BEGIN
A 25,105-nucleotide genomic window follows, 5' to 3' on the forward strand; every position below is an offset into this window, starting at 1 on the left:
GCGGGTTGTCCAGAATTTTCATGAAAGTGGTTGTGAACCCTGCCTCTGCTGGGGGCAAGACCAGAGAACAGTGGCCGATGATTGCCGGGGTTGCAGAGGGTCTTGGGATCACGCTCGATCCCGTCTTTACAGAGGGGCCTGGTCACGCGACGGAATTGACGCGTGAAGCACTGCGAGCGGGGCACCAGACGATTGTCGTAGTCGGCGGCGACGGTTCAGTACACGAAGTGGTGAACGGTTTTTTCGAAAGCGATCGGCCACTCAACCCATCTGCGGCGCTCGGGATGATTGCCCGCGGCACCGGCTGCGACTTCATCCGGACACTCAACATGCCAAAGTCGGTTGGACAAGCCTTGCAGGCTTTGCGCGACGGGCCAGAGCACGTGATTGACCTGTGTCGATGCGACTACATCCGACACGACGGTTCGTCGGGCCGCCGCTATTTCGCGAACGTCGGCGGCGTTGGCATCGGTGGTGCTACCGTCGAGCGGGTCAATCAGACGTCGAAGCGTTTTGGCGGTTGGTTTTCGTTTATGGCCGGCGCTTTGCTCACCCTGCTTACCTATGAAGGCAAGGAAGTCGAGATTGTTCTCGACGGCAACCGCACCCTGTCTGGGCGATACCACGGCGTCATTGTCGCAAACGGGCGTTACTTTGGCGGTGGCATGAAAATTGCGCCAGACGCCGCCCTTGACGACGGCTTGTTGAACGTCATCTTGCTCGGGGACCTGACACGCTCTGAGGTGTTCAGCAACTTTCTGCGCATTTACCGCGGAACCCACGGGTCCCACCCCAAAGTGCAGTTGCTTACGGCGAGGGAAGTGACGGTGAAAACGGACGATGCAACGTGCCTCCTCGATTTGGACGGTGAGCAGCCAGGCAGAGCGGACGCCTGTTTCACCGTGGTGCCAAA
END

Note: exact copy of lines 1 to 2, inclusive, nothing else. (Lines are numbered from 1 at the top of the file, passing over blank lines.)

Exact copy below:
A 25,105-nucleotide genomic window follows, 5' to 3' on the forward strand; every position below is an offset into this window, starting at 1 on the left:
GCGGGTTGTCCAGAATTTTCATGAAAGTGGTTGTGAACCCTGCCTCTGCTGGGGGCAAGACCAGAGAACAGTGGCCGATGATTGCCGGGGTTGCAGAGGGTCTTGGGATCACGCTCGATCCCGTCTTTACAGAGGGGCCTGGTCACGCGACGGAATTGACGCGTGAAGCACTGCGAGCGGGGCACCAGACGATTGTCGTAGTCGGCGGCGACGGTTCAGTACACGAAGTGGTGAACGGTTTTTTCGAAAGCGATCGGCCACTCAACCCATCTGCGGCGCTCGGGATGATTGCCCGCGGCACCGGCTGCGACTTCATCCGGACACTCAACATGCCAAAGTCGGTTGGACAAGCCTTGCAGGCTTTGCGCGACGGGCCAGAGCACGTGATTGACCTGTGTCGATGCGACTACATCCGACACGACGGTTCGTCGGGCCGCCGCTATTTCGCGAACGTCGGCGGCGTTGGCATCGGTGGTGCTACCGTCGAGCGGGTCAATCAGACGTCGAAGCGTTTTGGCGGTTGGTTTTCGTTTATGGCCGGCGCTTTGCTCACCCTGCTTACCTATGAAGGCAAGGAAGTCGAGATTGTTCTCGACGGCAACCGCACCCTGTCTGGGCGATACCACGGCGTCATTGTCGCAAACGGGCGTTACTTTGGCGGTGGCATGAAAATTGCGCCAGACGCCGCCCTTGACGACGGCTTGTTGAACGTCATCTTGCTCGGGGACCTGACACGCTCTGAGGTGTTCAGCAACTTTCTGCGCATTTACCGCGGAACCCACGGGTCCCACCCCAAAGTGCAGTTGCTTACGGCGAGGGAAGTGACGGTGAAAACGGACGATGCAACGTGCCTCCTCGATTTGGACGGTGAGCAGCCAGGCAGAGCGGACGCCTGTTTCACCGTGGTGCCAAA